"When you are brainwashed, you don't realize it until you snap out of it," Hoda Muthana says in the new documentary The Return — though the U.S. government says there's not reason to be so sympathetic

By Amy Eskind
May 26, 2021 05:35 PM
Advertisement
Hoda Muthana
Hoda Muthana
| Credit: Human Rights Watch Film Festival

Six years ago, Hoda Muthana was a 20-year-old college student in Alabama who lied to her family about a trip and instead joined the Islamic State in Syria. When she arrived she was confined to a home for unwed women, with marriage to a jihadist the only way out. She married a succession of the group's fighters — the first two of whom were killed — and had a son with one of them.

On social media, she celebrated the burning of her U.S. passport and shared thousands of incendiary tweets under the name @UmmJihad, including writing that "America desrves (sic) everything it has coming to it, by Allah we will terrorise (sic) YOU! Until you submit to the Shariah" and urging others to attack holiday parades.

"Spill all of their blood," she wrote, "or rent a big truck n drive over them. Kill them."

Today, two years after Muthana said she took her young son and ran away from the Islamic State as it was collapsing under military assault, she is a refugee barred from the country where she grew up with a very different view of the group she had once so longed to join.

"When you are brainwashed, you don't realize it until you snap out of it. I took everything too fast and too deep," she tells Spanish filmmaker Alba Sotorra Clua in the new documentary The Return: Life After ISIS, available to watch through Thursday at the Human Rights Watch Film Festival in New York.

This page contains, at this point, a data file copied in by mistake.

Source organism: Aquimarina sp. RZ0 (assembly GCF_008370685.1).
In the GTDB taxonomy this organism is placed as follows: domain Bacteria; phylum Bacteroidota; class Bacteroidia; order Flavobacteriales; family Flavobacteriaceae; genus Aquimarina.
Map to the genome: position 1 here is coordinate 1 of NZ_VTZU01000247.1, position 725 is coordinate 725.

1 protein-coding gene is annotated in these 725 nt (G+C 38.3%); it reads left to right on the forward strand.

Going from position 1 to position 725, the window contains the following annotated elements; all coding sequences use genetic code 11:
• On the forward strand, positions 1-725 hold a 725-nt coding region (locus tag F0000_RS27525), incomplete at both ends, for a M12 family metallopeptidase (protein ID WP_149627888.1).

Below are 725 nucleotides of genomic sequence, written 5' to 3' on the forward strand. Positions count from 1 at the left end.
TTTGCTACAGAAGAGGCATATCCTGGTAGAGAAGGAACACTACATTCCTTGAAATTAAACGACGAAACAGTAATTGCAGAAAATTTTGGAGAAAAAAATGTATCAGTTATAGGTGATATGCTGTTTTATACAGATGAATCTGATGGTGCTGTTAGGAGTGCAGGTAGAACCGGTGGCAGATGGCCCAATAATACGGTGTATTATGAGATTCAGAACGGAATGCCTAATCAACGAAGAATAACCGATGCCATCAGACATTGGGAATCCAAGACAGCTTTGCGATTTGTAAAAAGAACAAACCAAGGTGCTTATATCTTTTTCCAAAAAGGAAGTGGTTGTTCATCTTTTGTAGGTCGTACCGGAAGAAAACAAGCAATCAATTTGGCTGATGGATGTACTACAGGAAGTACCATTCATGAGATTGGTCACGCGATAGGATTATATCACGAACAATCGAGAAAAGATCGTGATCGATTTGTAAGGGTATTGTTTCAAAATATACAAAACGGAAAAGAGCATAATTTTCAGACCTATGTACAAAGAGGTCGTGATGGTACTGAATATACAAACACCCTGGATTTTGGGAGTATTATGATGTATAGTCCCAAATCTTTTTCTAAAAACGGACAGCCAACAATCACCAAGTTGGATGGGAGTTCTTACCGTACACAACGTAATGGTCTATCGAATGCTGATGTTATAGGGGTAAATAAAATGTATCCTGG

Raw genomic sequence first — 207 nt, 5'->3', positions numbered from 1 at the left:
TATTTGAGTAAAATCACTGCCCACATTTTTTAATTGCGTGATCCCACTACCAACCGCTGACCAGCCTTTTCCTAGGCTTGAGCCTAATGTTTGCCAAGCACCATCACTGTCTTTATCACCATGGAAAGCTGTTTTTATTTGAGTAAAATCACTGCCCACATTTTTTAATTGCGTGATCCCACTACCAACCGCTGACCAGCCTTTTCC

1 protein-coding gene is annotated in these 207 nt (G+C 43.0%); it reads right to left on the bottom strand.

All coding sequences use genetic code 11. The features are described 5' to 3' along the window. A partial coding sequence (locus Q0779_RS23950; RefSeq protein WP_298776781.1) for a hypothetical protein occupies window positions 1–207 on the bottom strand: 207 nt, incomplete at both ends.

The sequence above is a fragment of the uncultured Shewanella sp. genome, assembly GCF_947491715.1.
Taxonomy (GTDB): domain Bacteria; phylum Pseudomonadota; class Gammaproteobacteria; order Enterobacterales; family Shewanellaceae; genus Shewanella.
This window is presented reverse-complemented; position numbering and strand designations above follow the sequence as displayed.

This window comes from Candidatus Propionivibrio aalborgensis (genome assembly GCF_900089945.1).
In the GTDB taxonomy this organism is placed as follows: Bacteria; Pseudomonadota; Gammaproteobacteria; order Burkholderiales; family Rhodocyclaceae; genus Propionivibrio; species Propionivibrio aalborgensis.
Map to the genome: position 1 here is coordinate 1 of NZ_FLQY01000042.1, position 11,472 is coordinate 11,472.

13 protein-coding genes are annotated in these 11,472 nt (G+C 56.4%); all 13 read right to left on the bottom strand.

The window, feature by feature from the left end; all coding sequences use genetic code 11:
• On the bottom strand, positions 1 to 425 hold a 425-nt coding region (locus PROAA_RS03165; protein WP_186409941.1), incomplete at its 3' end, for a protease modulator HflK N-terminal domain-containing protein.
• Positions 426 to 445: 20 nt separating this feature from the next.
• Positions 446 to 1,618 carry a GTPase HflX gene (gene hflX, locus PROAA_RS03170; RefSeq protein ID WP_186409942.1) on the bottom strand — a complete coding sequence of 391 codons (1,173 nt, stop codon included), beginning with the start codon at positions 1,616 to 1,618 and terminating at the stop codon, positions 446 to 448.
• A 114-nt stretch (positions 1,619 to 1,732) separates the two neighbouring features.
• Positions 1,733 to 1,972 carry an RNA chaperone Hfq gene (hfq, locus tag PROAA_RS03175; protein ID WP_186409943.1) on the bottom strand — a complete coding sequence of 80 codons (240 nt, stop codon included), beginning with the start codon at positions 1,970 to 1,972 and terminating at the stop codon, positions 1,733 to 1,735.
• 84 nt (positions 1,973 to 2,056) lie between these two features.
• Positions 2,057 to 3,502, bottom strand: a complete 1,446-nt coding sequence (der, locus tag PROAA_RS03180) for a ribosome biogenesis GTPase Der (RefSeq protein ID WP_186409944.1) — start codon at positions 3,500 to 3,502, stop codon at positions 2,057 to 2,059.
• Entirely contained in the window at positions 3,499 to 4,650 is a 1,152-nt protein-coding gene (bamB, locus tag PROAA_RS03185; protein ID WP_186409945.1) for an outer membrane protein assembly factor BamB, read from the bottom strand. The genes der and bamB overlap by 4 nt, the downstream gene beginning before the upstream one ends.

What she experienced in the Islamic State, Muthana, now 26, says in the film, was "this horrible way of life that I really regret for the rest of my life and that I wish I could just erase."

Clua spent a year and a half visiting Roj Camp in Syria where Muthana, stateless, has been in limbo since surrendering to the Kurds in early 2019 — sleeping in a tent with a dirt floor, no phone, no money and barely what she needs to care for her 4-year-old son.

Muthana, who is being held by Kurdish authorities, is far from alone: She lives in the camp along with roughly 1,500 women and children from more than 50 countries. There are other camps housing thousands of other women and children. After the Islamic State fell, various governments have had to weigh what to do with their citizens, men and women alike, who joined the group's ranks. Some 300 Americans tried or were successful in joining militants in Syria, NPR reported in 2019.

Their cases have drawn international attention and much discussion — especially those, like Muthana, who now plead manipulation and seek forgiveness from their record of betrayal.

"I was not part of any type of jihad, never shot a gun, never used any weapons or anything," Muthana said in 2019.

"I'm not sympathetic. These women had agency. They're not stupid," terrorism expert Max Abrahms, of Northeastern University, told PEOPLE that same year. "They knew exactly what the Islamic State was all about. It was notorious for flaunting violence over social media."

"We'll probably never know her full range of activities," Abrahms said then.

Hoda Muthana
Hoda Muthana